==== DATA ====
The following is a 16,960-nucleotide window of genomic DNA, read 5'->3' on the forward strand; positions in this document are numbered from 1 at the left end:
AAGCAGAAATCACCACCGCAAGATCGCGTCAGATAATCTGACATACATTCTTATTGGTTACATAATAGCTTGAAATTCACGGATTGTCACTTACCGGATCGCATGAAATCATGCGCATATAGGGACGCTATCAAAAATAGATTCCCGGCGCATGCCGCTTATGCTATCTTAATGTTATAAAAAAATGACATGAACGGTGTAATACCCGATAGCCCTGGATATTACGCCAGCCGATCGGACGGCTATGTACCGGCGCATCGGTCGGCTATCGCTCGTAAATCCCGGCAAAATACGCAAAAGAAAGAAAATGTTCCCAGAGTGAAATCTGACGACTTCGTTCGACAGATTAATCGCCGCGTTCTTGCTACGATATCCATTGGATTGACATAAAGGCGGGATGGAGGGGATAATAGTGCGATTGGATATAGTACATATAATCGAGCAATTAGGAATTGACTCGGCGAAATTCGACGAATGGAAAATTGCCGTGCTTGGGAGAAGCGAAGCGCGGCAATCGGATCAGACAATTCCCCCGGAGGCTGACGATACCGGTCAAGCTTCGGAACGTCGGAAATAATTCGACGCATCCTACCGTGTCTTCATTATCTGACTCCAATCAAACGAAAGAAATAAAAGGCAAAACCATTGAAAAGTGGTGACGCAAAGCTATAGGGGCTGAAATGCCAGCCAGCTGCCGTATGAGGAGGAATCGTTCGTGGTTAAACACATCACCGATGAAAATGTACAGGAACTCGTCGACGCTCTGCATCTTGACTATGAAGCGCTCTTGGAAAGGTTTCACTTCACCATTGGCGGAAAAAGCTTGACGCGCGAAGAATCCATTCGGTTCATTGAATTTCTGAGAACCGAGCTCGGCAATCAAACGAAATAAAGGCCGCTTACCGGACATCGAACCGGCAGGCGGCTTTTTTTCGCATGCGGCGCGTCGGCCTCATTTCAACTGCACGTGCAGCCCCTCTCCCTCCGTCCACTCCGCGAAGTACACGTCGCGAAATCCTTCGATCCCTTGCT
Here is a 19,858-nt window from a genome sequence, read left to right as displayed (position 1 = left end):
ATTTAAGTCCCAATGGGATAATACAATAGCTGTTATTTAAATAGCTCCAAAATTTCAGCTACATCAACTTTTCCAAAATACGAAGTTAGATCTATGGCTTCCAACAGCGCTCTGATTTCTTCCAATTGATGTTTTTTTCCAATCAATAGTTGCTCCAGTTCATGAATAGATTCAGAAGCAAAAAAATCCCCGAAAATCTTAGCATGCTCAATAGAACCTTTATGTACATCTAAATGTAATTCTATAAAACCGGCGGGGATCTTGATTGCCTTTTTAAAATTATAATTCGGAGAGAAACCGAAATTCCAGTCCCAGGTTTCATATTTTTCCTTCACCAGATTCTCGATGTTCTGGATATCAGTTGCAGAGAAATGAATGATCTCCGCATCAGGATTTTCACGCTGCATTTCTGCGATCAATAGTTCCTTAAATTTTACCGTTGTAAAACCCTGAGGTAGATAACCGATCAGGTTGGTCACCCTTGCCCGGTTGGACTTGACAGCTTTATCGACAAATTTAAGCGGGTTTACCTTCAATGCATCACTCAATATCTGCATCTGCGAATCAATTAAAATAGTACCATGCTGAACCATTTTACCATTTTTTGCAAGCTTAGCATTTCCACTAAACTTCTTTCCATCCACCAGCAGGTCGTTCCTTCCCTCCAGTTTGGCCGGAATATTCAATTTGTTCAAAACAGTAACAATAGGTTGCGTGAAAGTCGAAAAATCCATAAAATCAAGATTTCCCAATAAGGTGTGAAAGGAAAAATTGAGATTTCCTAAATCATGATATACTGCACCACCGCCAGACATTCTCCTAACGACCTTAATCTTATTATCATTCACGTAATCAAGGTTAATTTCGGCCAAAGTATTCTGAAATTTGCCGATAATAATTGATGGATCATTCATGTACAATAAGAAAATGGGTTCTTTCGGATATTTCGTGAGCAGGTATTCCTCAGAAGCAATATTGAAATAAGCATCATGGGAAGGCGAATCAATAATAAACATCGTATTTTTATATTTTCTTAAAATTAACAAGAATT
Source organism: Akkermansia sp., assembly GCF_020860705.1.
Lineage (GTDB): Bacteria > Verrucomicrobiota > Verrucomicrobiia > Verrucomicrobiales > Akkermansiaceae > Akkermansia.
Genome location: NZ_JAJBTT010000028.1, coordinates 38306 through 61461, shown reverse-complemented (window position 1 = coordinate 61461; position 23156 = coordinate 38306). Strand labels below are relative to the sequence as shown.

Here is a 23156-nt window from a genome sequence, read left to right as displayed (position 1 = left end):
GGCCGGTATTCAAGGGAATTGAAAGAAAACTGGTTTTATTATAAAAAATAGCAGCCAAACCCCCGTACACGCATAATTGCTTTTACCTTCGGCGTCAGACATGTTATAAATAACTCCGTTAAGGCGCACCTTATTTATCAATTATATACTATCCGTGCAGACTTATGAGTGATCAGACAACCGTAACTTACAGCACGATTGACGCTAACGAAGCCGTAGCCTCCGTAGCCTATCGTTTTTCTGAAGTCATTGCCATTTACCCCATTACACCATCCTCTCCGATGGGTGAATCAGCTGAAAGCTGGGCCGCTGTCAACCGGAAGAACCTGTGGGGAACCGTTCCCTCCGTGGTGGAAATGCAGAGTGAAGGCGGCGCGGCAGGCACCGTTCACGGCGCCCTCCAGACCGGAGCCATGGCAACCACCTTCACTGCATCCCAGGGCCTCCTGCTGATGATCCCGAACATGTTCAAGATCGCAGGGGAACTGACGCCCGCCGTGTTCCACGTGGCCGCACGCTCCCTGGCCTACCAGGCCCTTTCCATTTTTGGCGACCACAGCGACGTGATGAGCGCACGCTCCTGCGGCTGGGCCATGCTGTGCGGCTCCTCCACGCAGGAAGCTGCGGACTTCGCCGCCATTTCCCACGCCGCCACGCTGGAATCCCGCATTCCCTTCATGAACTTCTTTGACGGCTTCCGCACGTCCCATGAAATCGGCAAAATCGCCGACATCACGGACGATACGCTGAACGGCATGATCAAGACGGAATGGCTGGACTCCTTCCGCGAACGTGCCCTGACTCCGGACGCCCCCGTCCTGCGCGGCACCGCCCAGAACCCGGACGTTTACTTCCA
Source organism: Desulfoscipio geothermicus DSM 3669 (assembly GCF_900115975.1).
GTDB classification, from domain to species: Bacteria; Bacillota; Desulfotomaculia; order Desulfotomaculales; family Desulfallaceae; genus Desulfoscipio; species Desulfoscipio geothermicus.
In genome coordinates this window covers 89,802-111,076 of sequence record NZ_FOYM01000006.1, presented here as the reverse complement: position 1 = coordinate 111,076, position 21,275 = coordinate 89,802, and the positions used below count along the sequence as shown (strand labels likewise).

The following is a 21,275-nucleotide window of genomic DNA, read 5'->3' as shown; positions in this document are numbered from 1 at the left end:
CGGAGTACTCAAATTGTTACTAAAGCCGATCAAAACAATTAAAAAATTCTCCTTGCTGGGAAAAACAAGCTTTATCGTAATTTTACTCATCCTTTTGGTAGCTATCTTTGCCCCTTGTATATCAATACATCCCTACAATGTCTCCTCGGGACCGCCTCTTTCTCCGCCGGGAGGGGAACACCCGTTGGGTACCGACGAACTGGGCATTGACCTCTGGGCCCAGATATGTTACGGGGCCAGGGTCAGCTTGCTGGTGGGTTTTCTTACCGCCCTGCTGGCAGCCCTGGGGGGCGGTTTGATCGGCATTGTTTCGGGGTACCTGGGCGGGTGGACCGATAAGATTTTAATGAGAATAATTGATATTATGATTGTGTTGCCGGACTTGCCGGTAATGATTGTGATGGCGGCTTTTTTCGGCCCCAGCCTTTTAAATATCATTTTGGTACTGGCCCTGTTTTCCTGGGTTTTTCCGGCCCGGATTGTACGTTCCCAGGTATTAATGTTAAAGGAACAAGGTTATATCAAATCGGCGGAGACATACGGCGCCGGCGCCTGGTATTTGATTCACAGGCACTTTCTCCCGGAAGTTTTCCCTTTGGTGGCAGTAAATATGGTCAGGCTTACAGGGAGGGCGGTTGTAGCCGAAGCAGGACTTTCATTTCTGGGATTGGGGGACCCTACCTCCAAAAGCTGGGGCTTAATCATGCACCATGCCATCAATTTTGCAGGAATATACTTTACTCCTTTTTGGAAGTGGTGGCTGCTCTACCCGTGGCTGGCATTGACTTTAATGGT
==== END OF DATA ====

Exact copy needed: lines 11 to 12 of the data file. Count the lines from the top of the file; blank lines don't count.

GTDB classification, from domain to species: Bacteria; Bacillota; Desulfotomaculia; order Desulfotomaculales; family Desulfallaceae; genus Desulfoscipio; species Desulfoscipio geothermicus.
In genome coordinates this window covers 89,802-111,076 of sequence record NZ_FOYM01000006.1, presented here as the reverse complement: position 1 = coordinate 111,076, position 21,275 = coordinate 89,802, and the positions used below count along the sequence as shown (strand labels likewise).